Here’s a question I’ve had a chance to ask recently,
How does a relationship go for you?
Does that makes sense? I can’t think of another way to word it, without sounding overly-analytical (a charge I’ve been accused of more than once). But it’s an important question since obviously different people see relationships differently. This in defense to the oft-repeated instructions to ‘not think so much!’. I mean, how can I not? It’s like telling a person to ‘not breathe so much’ or something like that. Do I like, literally, count the breaths I take…or thoughts I have? Do I hang a NO ENTRY board across my forehead?
I have it quite figured out in my mind (never mind the fact that I don’t have one success story to back it up). A basic framework model of assessing relationships. True to my nature, it’s a checklist (a series of them actually). So here goes the one titled ‘Indications that it’s a great first date’:
- Don’t run away at the sight of each other
- Get beyond the first hello
- Are able to talk about things other than how both of you know the person who introduced you, what the weather is like and the latest movie/book/play
- Laugh (and not nervously)
- Lose track of time at least once (“I didn’t realize how long we’ve been talking!”)
- Want to meet again
These are the action points of the first meeting and if you should proceed further only if they ALL check off.
Let’s go one level higher and discuss the ‘Key Areas of a Relationship’:
- Comfort Level
- Shared Grounds (hobbies, beliefs, social circles)
- Complementing (as opposed to similar) Personalities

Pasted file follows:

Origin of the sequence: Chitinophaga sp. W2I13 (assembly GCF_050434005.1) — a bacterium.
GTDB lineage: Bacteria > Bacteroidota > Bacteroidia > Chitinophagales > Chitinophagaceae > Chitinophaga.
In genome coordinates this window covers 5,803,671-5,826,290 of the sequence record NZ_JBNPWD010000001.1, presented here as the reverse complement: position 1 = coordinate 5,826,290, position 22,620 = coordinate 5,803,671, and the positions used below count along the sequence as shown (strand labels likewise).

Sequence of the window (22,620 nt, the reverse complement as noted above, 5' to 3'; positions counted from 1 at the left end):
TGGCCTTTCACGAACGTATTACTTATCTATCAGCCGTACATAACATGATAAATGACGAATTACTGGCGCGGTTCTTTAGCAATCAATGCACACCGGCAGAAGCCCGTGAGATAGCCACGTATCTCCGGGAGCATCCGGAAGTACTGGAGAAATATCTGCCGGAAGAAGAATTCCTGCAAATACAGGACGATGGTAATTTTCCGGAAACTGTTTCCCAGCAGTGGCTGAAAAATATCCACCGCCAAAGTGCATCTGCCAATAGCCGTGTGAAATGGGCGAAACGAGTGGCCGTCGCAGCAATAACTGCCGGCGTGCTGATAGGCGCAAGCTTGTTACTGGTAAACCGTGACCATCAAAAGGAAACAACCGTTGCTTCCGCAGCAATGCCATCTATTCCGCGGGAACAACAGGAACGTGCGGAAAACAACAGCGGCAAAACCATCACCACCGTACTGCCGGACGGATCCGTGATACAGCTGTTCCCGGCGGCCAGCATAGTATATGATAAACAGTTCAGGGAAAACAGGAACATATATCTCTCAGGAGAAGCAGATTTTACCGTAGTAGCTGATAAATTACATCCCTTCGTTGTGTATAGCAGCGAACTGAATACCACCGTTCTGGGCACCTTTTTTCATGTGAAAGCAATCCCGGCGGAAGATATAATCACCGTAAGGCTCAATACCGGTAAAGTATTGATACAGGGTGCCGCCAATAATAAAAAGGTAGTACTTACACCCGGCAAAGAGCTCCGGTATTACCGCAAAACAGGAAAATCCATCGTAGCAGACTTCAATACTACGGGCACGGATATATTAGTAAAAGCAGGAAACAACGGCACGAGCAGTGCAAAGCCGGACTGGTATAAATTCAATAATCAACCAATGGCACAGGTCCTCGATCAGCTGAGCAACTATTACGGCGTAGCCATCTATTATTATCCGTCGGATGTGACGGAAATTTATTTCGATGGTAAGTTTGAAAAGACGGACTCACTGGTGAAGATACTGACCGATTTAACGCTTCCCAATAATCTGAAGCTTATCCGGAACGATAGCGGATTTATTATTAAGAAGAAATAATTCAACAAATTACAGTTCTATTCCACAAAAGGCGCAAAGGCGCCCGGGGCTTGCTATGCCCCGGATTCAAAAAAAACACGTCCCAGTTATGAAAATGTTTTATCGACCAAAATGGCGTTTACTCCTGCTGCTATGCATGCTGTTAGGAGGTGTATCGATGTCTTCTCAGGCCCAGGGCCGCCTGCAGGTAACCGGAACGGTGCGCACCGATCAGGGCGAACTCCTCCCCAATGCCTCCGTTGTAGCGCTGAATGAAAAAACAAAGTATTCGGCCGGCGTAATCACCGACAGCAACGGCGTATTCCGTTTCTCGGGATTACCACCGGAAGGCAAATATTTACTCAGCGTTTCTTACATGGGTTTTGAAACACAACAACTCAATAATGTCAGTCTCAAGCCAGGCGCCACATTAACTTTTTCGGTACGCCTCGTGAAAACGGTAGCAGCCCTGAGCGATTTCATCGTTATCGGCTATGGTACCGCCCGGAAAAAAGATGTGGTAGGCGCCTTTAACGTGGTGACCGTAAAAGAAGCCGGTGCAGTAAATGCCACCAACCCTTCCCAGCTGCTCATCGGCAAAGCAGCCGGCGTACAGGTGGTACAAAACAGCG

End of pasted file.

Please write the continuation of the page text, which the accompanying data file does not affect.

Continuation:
Each one needs to be constantly monitored for absolute level and vis-a-vis the others. All of them are important but the actual weightages can vary from relationship to relationship and over time as well. Conversations, meetings and incidents are opportunities to explore and validate each of the important areas.
Sometimes it gets confusing. (Hell, whoever said love was easy?) For example,
- Differing points of view can extend your Respect for each other’s intelligence and independence but what does that do to Comfort Level and Complementing Personalities?
- How does sex play out – If there’s too much Comfort Level, do Attraction and Fun suffer?
- Is Committment possible without Attraction or can it actually cover for the lack of it?
- Can Respect replace Shared Grounds? And vice versa?
- How important is Complementing Personalities? Can a relationship sustain if it is strong on the others but not on this?
- How do Fun and Committment offset each other? Or do they clash and inevitably get entangled with Respect?
That’s all the lists I’m going to put up on this blog (and if think they’re brilliant, remember you got it here first!). I can just see a whole lot of men I know shaking their heads in disbelief. Oddly enough, women are the ones accused of being ‘over-emotional’ and not practical enough.
Personally I don’t see any problem in being analytical about relationships. Being analytical is not mutually exclusive to being emotional. I can be and am, both. After all, your emotions are your most valuable resource – they dictate how you feel about what you do and hence who you do it with and how well you do it. Damned if I’m going to fritter them away without an eye on the balance-sheet of the relationship. Besides, don’t forget that I am a woman; I was born with a masters degree in Relationships and a Ph.D. in Emotion. 🙂